Attended the Ecometry World Conference this week. They put on a good show, as always. My primary interest was in determining how Blue Martini, which the parent company, Golden Gate Capital, acquired last year, fits into the picture as a Java based application that won two "Java Pro Magazine" Reader's Choice Awards for Best Pure Java Packaged Client-Server or Distributed Application and Best Pure Java Packaged Client Application, since Java was not part of Ecometry's technology for its order management and fulfillment application. Most of Blue Martini's legacy users are also much larger than Ecometry's user base.

The answer seems to be "better than expected." Ecometry and Blue Martini will be synchronized on the same version number, 9.0, next year, and it appears that the two organizations are doing a good job at learning from each other. This is one of those times when "synergy" is not just a buzzword. So while the jury is still out, I think there is a good chance that by the end of next year Ecometry will have evolved into a more mature multi-channel solution (they've also got Nextor, a Java-based POS application, which will be synchronized on 9.0 as well). They have their work cut out for them, but the pieces are in place for a big leap forward.

Friday, June 09, 2006

Sigma Commerce Suite

As noted in the June eCSForum newsletter, Sigma Micro has acquired the Intellectual Property Rights to the Quark Commerce Suite. I promised more information as soon as it was available.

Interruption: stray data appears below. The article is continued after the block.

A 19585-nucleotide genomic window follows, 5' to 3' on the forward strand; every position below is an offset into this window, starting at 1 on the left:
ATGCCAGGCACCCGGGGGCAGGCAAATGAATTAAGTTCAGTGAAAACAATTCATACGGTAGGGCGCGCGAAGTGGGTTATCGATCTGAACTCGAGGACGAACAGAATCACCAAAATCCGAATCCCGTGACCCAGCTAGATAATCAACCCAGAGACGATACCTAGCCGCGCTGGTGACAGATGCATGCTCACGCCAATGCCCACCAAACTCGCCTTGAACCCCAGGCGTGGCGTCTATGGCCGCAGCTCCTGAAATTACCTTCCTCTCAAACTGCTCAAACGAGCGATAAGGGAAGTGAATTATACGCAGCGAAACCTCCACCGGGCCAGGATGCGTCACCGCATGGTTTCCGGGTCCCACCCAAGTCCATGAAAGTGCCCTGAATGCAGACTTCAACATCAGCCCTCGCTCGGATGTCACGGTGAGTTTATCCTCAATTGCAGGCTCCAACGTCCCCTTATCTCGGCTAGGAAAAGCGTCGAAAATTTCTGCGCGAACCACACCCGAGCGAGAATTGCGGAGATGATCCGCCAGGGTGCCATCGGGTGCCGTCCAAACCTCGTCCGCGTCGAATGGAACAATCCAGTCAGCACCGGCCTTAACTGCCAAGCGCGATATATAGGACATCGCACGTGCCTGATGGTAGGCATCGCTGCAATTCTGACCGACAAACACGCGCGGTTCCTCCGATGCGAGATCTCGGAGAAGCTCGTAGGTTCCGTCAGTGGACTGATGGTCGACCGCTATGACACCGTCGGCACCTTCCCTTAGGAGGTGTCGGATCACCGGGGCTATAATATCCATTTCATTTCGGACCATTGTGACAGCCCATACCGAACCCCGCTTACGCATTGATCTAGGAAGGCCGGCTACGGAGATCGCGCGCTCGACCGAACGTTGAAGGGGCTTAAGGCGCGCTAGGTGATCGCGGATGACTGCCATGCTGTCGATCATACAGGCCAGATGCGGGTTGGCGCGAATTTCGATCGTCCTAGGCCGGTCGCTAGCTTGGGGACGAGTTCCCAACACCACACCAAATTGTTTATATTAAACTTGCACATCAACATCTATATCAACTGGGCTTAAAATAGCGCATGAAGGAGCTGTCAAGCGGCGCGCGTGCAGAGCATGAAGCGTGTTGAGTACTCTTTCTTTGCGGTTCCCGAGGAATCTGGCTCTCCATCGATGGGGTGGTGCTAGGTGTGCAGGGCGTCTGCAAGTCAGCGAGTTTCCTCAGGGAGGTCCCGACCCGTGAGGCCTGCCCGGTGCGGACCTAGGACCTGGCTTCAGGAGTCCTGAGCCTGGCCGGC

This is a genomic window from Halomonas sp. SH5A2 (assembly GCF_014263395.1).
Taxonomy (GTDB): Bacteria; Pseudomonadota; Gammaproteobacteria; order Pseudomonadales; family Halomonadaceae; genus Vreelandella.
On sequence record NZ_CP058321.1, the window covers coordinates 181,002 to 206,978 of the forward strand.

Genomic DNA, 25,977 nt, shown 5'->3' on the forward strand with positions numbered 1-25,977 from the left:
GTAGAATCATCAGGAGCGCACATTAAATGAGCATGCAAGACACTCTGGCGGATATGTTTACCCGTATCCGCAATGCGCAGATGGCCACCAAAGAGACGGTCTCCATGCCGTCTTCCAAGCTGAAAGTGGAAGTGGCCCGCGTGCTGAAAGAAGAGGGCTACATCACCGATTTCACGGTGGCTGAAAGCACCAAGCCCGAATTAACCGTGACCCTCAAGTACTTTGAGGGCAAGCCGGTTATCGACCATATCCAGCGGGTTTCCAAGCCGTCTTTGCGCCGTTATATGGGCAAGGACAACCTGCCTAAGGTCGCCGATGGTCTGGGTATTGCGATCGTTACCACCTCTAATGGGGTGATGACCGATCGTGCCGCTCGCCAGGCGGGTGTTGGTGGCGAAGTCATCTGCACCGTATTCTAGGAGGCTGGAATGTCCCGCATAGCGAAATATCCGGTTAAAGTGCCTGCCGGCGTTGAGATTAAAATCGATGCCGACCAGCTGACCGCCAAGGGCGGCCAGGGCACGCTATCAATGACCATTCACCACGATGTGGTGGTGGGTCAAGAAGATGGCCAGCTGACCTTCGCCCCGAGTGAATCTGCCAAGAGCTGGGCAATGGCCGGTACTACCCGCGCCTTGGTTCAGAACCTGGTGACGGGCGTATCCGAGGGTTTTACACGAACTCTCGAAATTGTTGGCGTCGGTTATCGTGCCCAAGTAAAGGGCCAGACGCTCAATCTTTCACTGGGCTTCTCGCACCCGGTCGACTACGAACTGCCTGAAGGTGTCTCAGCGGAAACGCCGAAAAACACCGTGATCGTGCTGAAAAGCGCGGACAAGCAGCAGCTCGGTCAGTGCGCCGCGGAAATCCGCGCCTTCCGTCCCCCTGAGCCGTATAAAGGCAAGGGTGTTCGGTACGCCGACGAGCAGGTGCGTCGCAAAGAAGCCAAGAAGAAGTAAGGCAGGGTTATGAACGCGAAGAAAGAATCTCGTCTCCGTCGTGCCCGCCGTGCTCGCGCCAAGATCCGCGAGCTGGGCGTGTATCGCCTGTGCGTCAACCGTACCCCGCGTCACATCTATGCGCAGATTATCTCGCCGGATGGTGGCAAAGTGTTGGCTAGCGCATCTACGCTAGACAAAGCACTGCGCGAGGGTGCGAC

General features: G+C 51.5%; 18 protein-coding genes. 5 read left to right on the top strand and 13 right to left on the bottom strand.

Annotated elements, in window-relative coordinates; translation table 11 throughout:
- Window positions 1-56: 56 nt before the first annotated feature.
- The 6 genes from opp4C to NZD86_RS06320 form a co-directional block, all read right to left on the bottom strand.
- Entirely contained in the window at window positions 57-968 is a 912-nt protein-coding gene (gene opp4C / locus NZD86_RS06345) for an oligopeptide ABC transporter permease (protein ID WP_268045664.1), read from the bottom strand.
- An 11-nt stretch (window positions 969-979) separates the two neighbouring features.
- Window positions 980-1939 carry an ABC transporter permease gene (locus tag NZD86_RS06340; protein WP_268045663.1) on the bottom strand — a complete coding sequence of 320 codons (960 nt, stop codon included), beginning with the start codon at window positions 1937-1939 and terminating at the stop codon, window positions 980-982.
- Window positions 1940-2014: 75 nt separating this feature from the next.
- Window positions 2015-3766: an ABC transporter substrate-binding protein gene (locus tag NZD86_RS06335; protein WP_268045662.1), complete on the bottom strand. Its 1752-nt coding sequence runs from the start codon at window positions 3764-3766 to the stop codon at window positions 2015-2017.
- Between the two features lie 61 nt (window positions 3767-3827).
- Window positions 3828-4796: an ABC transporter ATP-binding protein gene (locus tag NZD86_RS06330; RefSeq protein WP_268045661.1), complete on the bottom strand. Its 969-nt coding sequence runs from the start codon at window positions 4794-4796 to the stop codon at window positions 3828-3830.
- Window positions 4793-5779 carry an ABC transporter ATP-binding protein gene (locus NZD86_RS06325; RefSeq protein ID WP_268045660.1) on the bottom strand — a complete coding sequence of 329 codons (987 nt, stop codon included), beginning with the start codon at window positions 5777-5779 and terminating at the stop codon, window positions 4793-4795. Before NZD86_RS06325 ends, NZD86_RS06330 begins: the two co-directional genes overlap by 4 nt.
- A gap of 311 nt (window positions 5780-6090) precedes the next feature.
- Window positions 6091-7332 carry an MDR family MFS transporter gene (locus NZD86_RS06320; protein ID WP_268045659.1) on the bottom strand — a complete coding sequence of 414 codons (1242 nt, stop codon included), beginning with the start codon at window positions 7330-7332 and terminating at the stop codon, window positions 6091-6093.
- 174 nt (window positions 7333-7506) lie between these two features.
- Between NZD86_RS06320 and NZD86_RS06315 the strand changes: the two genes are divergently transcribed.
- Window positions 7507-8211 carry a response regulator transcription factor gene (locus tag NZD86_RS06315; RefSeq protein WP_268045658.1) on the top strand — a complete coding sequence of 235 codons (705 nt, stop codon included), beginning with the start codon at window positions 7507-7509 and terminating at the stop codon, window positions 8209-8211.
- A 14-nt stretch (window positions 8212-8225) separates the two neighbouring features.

According to Sigma's President, Joe Swern, the acquisition provides a major boost to a development project that Sigma had begun nine months ago to migrate to a .Net environment. Much of the Quark functionality was consistent with their own development, and the company will undertake a "gap analysis" in the next few months to determine what needs to be added to meet the needs of the current Controller+ installed base. They anticipate that only a few database changes will be required in implementing a true N-Tier application suite.

Sigma will also be converting the .Net 1 platform of the Quark product to .Net 2, which provides improved scalability and performance of applications with improved caching, application deployment and support for a broader array of browsers and devices with ASP.NET 2.0 controls and services.

The new product, expected to be available before the end of the year, will be fully multi-channel, and available in a browser interface on a hosted or a licensed basis. They expect the deal with Quark to be finalized by July 7.